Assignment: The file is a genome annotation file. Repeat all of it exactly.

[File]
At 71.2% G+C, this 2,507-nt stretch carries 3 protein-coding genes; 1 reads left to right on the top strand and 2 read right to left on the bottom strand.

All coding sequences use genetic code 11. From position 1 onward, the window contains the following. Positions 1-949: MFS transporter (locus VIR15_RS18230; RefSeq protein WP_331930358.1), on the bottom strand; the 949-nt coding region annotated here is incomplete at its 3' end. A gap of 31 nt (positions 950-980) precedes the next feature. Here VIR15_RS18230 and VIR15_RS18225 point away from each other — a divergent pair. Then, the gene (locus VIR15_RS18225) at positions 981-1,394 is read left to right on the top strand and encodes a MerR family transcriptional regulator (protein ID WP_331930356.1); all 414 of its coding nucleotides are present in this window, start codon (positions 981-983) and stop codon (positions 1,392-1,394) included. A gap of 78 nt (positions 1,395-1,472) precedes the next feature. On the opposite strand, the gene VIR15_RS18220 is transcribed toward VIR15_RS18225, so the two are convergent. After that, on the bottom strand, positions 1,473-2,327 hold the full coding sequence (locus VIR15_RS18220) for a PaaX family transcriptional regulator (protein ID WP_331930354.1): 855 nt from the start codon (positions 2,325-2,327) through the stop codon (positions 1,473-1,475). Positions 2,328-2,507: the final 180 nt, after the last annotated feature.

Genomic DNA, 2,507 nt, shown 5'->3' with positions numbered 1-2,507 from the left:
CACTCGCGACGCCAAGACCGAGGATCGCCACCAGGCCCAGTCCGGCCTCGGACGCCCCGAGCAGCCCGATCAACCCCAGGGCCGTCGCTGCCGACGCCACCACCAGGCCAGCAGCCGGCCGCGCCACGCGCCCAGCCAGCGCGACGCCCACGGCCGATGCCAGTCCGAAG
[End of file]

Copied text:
At 71.2% G+C, this 2,507-nt stretch carries 3 protein-coding genes; 1 reads left to right on the top strand and 2 read right to left on the bottom strand.

All coding sequences use genetic code 11. From position 1 onward, the window contains the following. Positions 1-949: MFS transporter (locus VIR15_RS18230; RefSeq protein WP_331930358.1), on the bottom strand; the 949-nt coding region annotated here is incomplete at its 3' end. A gap of 31 nt (positions 950-980) precedes the next feature. Here VIR15_RS18230 and VIR15_RS18225 point away from each other — a divergent pair. Then, the gene (locus VIR15_RS18225) at positions 981-1,394 is read left to right on the top strand and encodes a MerR family transcriptional regulator (protein ID WP_331930356.1); all 414 of its coding nucleotides are present in this window, start codon (positions 981-983) and stop codon (positions 1,392-1,394) included. A gap of 78 nt (positions 1,395-1,472) precedes the next feature. On the opposite strand, the gene VIR15_RS18220 is transcribed toward VIR15_RS18225, so the two are convergent. After that, on the bottom strand, positions 1,473-2,327 hold the full coding sequence (locus VIR15_RS18220) for a PaaX family transcriptional regulator (protein ID WP_331930354.1): 855 nt from the start codon (positions 2,325-2,327) through the stop codon (positions 1,473-1,475). Positions 2,328-2,507: the final 180 nt, after the last annotated feature.

Genomic DNA, 2,507 nt, shown 5'->3' with positions numbered 1-2,507 from the left:
CACTCGCGACGCCAAGACCGAGGATCGCCACCAGGCCCAGTCCGGCCTCGGACGCCCCGAGCAGCCCGATCAACCCCAGGGCCGTCGCTGCCGACGCCACCACCAGGCCAGCAGCCGGCCGCGCCACGCGCCCAGCCAGCGCGACGCCCACGGCCGATGCCAGTCCGAAG